Allegorithmic’s teaser video for Substance Designer 4, a major update to its games texture-creation tool. The software includes new toolsets designed to reflect the rise of physically based rendering in next-gen titles.
Originally posted on 28 November 2014. Scroll down for details of the 4.1 update.
Allegorithmic has released Substance Designer 4, a significant update to its games texture-creation tool.
The developer describes the release, with some justification, as “the first texturing tool devoted to next gen”, with new features including material layering, physically based shading and procedural weathering effects.
Procedural texture authoring for standard games tools
Substance Designer provides a non-destructive, node-based system for authoring lightweight procedural textures, or ‘substances’. Substances are supported in 3ds Max, Maya, Modo and Unity.
Textures can also be exported a standard bitmap texture maps, for use in any 3D software package: a process Allegorithmic estimates represents an “80 to 90 per cent” time saving over painting everything by hand.
Workflow in Substance Designer 4, showing the new PBR shader, layered materials and procedural weathering.
Version 4 of the software provides toolsets designed to reflect the increasing use of physically based shading and rendering (PBR) in current PC titles and those for next-gen consoles like Xbox One and PlayStation 4.
The update adds a readymade PBR GLSL shader that can be applied to a mesh within Substance Designer, enabling the user to preview the mesh within the software’s 3D viewport, complete with image-based lighting.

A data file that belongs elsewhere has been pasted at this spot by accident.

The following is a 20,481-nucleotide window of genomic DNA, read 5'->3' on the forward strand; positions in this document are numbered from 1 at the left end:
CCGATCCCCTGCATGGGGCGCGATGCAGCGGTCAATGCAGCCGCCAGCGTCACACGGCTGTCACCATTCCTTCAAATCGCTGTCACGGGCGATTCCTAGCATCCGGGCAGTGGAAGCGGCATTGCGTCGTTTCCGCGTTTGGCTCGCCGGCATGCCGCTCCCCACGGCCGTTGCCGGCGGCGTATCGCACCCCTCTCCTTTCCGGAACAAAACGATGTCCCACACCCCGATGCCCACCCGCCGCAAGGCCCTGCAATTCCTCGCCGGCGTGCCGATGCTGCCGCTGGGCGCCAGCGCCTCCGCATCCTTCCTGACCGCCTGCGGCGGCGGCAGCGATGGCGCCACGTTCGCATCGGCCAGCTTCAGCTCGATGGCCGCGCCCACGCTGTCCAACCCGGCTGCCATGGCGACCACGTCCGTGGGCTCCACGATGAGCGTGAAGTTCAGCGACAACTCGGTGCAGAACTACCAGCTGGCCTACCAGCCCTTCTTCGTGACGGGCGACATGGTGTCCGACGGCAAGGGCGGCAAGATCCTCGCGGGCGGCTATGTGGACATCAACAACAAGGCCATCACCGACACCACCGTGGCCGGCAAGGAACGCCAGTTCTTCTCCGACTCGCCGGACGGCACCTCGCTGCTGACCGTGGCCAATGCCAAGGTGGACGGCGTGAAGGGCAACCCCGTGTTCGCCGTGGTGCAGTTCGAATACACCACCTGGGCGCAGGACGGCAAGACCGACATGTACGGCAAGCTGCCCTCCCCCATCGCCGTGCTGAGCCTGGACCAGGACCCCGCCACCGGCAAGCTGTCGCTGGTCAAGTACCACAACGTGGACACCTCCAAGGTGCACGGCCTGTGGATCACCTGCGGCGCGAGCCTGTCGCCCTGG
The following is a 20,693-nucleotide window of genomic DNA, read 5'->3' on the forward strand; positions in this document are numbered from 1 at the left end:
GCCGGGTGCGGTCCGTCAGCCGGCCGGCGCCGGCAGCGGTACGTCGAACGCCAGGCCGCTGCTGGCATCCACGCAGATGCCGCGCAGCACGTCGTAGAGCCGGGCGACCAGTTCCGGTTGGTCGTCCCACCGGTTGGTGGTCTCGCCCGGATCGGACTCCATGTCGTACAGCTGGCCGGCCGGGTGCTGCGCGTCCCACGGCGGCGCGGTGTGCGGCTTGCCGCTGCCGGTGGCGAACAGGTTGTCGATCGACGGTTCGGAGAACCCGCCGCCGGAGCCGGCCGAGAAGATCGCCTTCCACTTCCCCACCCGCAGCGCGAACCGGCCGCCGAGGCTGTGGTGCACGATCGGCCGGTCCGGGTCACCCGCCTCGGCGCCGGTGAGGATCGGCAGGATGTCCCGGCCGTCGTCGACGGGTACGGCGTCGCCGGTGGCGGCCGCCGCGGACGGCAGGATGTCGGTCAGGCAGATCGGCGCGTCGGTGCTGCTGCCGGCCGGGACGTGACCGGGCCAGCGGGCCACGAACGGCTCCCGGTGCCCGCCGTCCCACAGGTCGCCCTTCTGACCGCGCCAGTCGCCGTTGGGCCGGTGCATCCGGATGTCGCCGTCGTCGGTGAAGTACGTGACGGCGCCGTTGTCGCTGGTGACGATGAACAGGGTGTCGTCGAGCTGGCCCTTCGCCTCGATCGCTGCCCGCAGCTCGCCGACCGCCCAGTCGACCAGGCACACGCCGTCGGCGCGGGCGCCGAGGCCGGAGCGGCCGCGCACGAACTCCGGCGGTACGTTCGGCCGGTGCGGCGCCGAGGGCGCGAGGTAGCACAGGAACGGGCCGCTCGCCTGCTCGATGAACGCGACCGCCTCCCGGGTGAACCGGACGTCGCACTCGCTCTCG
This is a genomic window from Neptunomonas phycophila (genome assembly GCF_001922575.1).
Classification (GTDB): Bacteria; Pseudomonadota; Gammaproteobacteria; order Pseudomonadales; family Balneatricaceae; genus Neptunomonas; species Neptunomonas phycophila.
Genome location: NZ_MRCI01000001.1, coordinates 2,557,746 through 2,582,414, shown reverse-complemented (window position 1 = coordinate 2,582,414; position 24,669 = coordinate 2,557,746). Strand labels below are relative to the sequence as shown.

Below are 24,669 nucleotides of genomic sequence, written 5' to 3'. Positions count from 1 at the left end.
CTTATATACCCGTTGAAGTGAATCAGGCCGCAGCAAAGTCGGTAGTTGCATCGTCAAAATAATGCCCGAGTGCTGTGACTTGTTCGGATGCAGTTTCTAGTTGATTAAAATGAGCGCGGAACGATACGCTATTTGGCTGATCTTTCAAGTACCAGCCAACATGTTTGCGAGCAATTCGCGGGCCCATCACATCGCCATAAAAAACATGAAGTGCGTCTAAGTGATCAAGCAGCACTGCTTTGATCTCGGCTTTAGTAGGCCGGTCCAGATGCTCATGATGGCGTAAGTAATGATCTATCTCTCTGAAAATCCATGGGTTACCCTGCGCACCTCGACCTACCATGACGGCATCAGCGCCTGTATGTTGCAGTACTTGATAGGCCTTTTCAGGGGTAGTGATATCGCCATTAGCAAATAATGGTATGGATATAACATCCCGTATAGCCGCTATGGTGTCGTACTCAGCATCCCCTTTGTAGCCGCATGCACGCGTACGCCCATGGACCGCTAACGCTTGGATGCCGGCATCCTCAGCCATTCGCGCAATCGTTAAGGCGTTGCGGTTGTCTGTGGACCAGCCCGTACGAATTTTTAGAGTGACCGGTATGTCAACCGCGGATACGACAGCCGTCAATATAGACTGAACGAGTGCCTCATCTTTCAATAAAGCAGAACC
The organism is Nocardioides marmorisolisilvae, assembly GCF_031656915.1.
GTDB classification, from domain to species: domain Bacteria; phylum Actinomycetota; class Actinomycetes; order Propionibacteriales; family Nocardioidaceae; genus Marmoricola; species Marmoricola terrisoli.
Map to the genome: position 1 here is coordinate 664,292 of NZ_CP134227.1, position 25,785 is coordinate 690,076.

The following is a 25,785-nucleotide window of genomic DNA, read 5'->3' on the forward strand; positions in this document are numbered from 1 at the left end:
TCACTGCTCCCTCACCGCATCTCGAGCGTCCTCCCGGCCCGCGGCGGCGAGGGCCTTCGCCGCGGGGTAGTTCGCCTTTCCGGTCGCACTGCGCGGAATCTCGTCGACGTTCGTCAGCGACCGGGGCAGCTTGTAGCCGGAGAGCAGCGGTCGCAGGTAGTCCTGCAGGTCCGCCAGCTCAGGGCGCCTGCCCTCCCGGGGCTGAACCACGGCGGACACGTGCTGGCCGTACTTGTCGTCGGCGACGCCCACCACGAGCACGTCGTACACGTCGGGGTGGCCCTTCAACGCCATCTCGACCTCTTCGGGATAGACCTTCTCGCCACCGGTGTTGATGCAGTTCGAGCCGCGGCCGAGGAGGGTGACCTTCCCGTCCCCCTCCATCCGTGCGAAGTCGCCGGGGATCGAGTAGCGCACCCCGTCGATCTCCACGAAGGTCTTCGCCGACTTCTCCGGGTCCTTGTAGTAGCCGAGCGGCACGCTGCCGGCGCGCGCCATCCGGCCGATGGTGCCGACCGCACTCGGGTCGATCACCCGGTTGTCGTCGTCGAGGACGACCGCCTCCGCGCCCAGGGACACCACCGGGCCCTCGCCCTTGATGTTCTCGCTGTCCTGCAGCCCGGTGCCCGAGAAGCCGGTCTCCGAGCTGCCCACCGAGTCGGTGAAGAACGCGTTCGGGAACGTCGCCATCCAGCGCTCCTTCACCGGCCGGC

The textured model should render almost identically in-game, and in standard tools like Marmoset Toolbag, version 2 of which incorporates the Substance engine.
Instant procedural weathering, scratches and corrosion
Substance Designer also includes a range of readymade filters designed to automatically simulate effects like edge wear, scratches, dust, corrosion and surface grease.
The filters use maps baked procedurally inside Substance Designer from the mesh geometry – such as ambient occlusion, world space normal and surface curvature – to expose underlying layers of multi-layered materials.
The workflow is similar to that used by Epic Games in Unreal Engine 4, which integrates the Substance runtime.
Quicker, reusable material networks
Other new features in Substance Designer 4 include the option to collapse all of the inputs or outputs of a material node into one, making it quicker to wire up node networks.
The software also includes a new Multi-Material Blend filter to control which parts of a mesh individual materials are applied to. The filter uses mesh vertex colour data to control where materials are assigned, in the same way that a Material ID pass could be used during the compositing process.
This mask can be generated procedurally or manually: for example, by Polypainting a model in ZBrush.
Once created, a Substance Designer node network can be used as a template for multiple models. By updating the mesh and selecting the ‘Refresh all baked map’ command, an existing set of materials and weathering effects can be applied near-instantly to a new asset.
Pricing and availability
Substance Designer 4 is available for Windows XP+ and Mac OS X 10.6+. A commercial licence costs $590.
The first of Allegorithmic’s eight new video tutorials on using Substance Designer 4. The developer has just released version 4.1 of the software, adding the ability to group nodes, and more baking options.
Updated 25 February 2014: Substance Designer 4.1 is out. New features include the ability to group nodes to simplify Substance graphs; new baking options, including the option to bake bent normals and AO from a mesh; and the ability to export Substance files with dependencies, facilitating collaboration.
Allegorithmic has also posted a set of eight video tutorials on how to use the software, beginning with an overview of how Substances work, and moving through the workflow for creating, editing and publishing them.
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